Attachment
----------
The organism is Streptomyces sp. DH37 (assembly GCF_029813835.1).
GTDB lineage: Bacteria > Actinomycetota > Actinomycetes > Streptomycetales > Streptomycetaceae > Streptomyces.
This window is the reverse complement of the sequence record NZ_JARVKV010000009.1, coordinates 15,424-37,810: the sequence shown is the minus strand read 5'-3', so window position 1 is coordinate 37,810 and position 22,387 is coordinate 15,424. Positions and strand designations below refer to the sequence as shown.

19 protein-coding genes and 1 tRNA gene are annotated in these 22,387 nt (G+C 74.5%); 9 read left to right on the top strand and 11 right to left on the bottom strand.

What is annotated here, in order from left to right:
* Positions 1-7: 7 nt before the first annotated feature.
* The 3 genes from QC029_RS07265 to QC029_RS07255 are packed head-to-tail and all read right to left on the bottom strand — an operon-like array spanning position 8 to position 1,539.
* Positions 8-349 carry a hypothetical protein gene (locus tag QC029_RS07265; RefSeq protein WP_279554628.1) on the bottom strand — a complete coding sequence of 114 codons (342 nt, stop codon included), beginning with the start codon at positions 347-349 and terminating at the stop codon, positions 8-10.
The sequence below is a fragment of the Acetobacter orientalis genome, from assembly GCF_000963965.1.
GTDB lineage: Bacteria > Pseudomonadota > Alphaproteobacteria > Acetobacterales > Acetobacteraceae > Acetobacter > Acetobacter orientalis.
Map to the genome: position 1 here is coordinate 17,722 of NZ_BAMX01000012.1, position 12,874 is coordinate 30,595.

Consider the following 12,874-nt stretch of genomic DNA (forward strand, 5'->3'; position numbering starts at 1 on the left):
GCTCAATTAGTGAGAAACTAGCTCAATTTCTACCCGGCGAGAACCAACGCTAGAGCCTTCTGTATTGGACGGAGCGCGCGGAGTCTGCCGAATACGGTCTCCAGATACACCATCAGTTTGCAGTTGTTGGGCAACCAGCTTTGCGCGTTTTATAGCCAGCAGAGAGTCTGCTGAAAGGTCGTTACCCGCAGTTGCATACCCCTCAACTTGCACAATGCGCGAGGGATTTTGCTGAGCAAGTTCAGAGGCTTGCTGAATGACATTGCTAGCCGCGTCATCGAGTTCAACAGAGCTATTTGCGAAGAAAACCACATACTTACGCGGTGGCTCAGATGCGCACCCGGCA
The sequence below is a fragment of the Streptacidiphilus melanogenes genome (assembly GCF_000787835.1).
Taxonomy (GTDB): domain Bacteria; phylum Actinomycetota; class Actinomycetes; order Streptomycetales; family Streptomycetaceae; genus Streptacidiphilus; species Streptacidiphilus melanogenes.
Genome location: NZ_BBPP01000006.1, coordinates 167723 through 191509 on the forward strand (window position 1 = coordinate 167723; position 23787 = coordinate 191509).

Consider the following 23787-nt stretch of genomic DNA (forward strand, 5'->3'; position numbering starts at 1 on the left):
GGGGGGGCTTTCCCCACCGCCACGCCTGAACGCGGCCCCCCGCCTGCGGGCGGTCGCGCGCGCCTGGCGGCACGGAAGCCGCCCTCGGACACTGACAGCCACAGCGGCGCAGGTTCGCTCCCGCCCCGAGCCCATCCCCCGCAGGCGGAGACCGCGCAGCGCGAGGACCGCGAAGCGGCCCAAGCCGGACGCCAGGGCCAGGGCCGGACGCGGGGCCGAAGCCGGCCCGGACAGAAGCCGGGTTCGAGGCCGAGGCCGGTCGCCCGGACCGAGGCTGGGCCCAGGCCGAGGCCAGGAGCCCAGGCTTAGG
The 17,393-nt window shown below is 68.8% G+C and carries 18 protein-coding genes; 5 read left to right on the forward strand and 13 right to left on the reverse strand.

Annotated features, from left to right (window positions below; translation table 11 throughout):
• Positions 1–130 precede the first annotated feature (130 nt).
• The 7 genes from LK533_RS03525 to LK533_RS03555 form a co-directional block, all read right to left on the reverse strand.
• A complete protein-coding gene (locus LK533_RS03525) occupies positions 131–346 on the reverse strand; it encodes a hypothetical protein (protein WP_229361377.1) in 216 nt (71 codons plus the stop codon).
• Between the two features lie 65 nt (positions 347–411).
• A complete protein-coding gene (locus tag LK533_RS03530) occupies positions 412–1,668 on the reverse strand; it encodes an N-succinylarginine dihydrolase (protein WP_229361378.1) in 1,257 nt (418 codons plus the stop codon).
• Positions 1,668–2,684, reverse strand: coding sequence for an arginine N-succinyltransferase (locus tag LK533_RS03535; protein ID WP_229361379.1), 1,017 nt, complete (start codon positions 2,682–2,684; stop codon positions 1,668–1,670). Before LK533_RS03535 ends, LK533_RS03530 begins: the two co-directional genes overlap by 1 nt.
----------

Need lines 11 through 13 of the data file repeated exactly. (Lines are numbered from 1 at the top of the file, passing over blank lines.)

Map to the genome: position 1 here is coordinate 17,722 of NZ_BAMX01000012.1, position 12,874 is coordinate 30,595.

Consider the following 12,874-nt stretch of genomic DNA (forward strand, 5'->3'; position numbering starts at 1 on the left):
GCTCAATTAGTGAGAAACTAGCTCAATTTCTACCCGGCGAGAACCAACGCTAGAGCCTTCTGTATTGGACGGAGCGCGCGGAGTCTGCCGAATACGGTCTCCAGATACACCATCAGTTTGCAGTTGTTGGGCAACCAGCTTTGCGCGTTTTATAGCCAGCAGAGAGTCTGCTGAAAGGTCGTTACCCGCAGTTGCATACCCCTCAACTTGCACAATGCGCGAGGGATTTTGCTGAGCAAGTTCAGAGGCTTGCTGAATGACATTGCTAGCCGCGTCATCGAGTTCAACAGAGCTATTTGCGAAGAAAACCACATACTTACGCGGTGGCTCAGATGCGCACCCGGCA